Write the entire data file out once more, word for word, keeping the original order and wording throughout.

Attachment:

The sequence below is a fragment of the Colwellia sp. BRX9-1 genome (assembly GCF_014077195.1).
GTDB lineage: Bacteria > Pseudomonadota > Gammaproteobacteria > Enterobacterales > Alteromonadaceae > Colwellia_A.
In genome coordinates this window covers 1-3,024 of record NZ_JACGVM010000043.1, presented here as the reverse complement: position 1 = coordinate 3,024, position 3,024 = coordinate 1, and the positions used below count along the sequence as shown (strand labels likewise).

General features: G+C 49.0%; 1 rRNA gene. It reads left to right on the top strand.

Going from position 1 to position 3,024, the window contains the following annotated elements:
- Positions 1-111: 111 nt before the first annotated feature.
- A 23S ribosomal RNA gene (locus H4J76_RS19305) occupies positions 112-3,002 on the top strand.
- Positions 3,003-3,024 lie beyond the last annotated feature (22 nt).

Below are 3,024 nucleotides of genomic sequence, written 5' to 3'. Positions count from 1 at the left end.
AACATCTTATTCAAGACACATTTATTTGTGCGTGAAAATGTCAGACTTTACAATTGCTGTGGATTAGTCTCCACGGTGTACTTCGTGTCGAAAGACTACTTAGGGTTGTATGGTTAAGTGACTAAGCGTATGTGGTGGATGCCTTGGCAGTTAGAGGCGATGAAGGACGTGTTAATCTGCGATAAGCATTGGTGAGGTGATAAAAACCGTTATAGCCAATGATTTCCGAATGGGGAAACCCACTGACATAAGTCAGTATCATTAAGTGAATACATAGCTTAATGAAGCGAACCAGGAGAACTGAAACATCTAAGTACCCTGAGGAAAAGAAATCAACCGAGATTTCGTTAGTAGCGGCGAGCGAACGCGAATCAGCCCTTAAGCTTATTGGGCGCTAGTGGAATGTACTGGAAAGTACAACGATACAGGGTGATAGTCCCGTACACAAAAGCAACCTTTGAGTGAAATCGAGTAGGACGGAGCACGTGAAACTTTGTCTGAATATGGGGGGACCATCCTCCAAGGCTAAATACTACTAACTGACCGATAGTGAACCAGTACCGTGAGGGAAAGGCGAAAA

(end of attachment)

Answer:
The sequence below is a fragment of the Colwellia sp. BRX9-1 genome (assembly GCF_014077195.1).
GTDB lineage: Bacteria > Pseudomonadota > Gammaproteobacteria > Enterobacterales > Alteromonadaceae > Colwellia_A.
In genome coordinates this window covers 1-3,024 of record NZ_JACGVM010000043.1, presented here as the reverse complement: position 1 = coordinate 3,024, position 3,024 = coordinate 1, and the positions used below count along the sequence as shown (strand labels likewise).

General features: G+C 49.0%; 1 rRNA gene. It reads left to right on the top strand.

Going from position 1 to position 3,024, the window contains the following annotated elements:
- Positions 1-111: 111 nt before the first annotated feature.
- A 23S ribosomal RNA gene (locus H4J76_RS19305) occupies positions 112-3,002 on the top strand.
- Positions 3,003-3,024 lie beyond the last annotated feature (22 nt).

Below are 3,024 nucleotides of genomic sequence, written 5' to 3'. Positions count from 1 at the left end.
AACATCTTATTCAAGACACATTTATTTGTGCGTGAAAATGTCAGACTTTACAATTGCTGTGGATTAGTCTCCACGGTGTACTTCGTGTCGAAAGACTACTTAGGGTTGTATGGTTAAGTGACTAAGCGTATGTGGTGGATGCCTTGGCAGTTAGAGGCGATGAAGGACGTGTTAATCTGCGATAAGCATTGGTGAGGTGATAAAAACCGTTATAGCCAATGATTTCCGAATGGGGAAACCCACTGACATAAGTCAGTATCATTAAGTGAATACATAGCTTAATGAAGCGAACCAGGAGAACTGAAACATCTAAGTACCCTGAGGAAAAGAAATCAACCGAGATTTCGTTAGTAGCGGCGAGCGAACGCGAATCAGCCCTTAAGCTTATTGGGCGCTAGTGGAATGTACTGGAAAGTACAACGATACAGGGTGATAGTCCCGTACACAAAAGCAACCTTTGAGTGAAATCGAGTAGGACGGAGCACGTGAAACTTTGTCTGAATATGGGGGGACCATCCTCCAAGGCTAAATACTACTAACTGACCGATAGTGAACCAGTACCGTGAGGGAAAGGCGAAAA